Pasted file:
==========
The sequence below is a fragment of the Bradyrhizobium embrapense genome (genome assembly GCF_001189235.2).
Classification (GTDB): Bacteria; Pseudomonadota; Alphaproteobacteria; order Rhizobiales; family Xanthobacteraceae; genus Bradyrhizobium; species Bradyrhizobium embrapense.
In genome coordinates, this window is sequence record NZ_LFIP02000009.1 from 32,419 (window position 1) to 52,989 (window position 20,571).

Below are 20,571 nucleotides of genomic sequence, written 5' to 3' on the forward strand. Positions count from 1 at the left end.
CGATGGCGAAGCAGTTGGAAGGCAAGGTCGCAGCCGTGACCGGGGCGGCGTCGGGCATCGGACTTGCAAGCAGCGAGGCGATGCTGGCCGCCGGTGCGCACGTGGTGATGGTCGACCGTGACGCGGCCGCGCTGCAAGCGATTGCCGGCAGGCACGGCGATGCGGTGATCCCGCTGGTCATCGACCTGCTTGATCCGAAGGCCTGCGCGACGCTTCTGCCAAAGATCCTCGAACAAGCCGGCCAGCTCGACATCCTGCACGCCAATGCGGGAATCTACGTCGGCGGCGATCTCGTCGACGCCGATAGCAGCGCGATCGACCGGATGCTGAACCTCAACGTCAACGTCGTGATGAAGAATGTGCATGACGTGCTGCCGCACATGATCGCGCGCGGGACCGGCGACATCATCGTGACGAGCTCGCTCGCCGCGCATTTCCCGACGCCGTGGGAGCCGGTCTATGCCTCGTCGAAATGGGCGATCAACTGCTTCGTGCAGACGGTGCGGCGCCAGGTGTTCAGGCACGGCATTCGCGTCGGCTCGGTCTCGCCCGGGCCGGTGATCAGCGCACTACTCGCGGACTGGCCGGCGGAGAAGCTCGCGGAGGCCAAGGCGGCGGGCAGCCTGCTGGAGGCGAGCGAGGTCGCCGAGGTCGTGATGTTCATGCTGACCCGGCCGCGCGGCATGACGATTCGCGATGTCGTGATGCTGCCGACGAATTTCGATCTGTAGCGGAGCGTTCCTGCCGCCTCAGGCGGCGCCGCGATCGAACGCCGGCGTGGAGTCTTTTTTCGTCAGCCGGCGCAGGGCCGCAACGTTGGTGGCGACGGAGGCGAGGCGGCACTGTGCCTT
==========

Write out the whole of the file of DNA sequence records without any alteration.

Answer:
The sequence below is a fragment of the Bradyrhizobium embrapense genome (genome assembly GCF_001189235.2).
Classification (GTDB): Bacteria; Pseudomonadota; Alphaproteobacteria; order Rhizobiales; family Xanthobacteraceae; genus Bradyrhizobium; species Bradyrhizobium embrapense.
In genome coordinates, this window is sequence record NZ_LFIP02000009.1 from 32,419 (window position 1) to 52,989 (window position 20,571).

Below are 20,571 nucleotides of genomic sequence, written 5' to 3' on the forward strand. Positions count from 1 at the left end.
CGATGGCGAAGCAGTTGGAAGGCAAGGTCGCAGCCGTGACCGGGGCGGCGTCGGGCATCGGACTTGCAAGCAGCGAGGCGATGCTGGCCGCCGGTGCGCACGTGGTGATGGTCGACCGTGACGCGGCCGCGCTGCAAGCGATTGCCGGCAGGCACGGCGATGCGGTGATCCCGCTGGTCATCGACCTGCTTGATCCGAAGGCCTGCGCGACGCTTCTGCCAAAGATCCTCGAACAAGCCGGCCAGCTCGACATCCTGCACGCCAATGCGGGAATCTACGTCGGCGGCGATCTCGTCGACGCCGATAGCAGCGCGATCGACCGGATGCTGAACCTCAACGTCAACGTCGTGATGAAGAATGTGCATGACGTGCTGCCGCACATGATCGCGCGCGGGACCGGCGACATCATCGTGACGAGCTCGCTCGCCGCGCATTTCCCGACGCCGTGGGAGCCGGTCTATGCCTCGTCGAAATGGGCGATCAACTGCTTCGTGCAGACGGTGCGGCGCCAGGTGTTCAGGCACGGCATTCGCGTCGGCTCGGTCTCGCCCGGGCCGGTGATCAGCGCACTACTCGCGGACTGGCCGGCGGAGAAGCTCGCGGAGGCCAAGGCGGCGGGCAGCCTGCTGGAGGCGAGCGAGGTCGCCGAGGTCGTGATGTTCATGCTGACCCGGCCGCGCGGCATGACGATTCGCGATGTCGTGATGCTGCCGACGAATTTCGATCTGTAGCGGAGCGTTCCTGCCGCCTCAGGCGGCGCCGCGATCGAACGCCGGCGTGGAGTCTTTTTTCGTCAGCCGGCGCAGGGCCGCAACGTTGGTGGCGACGGAGGCGAGGCGGCACTGTGCCTT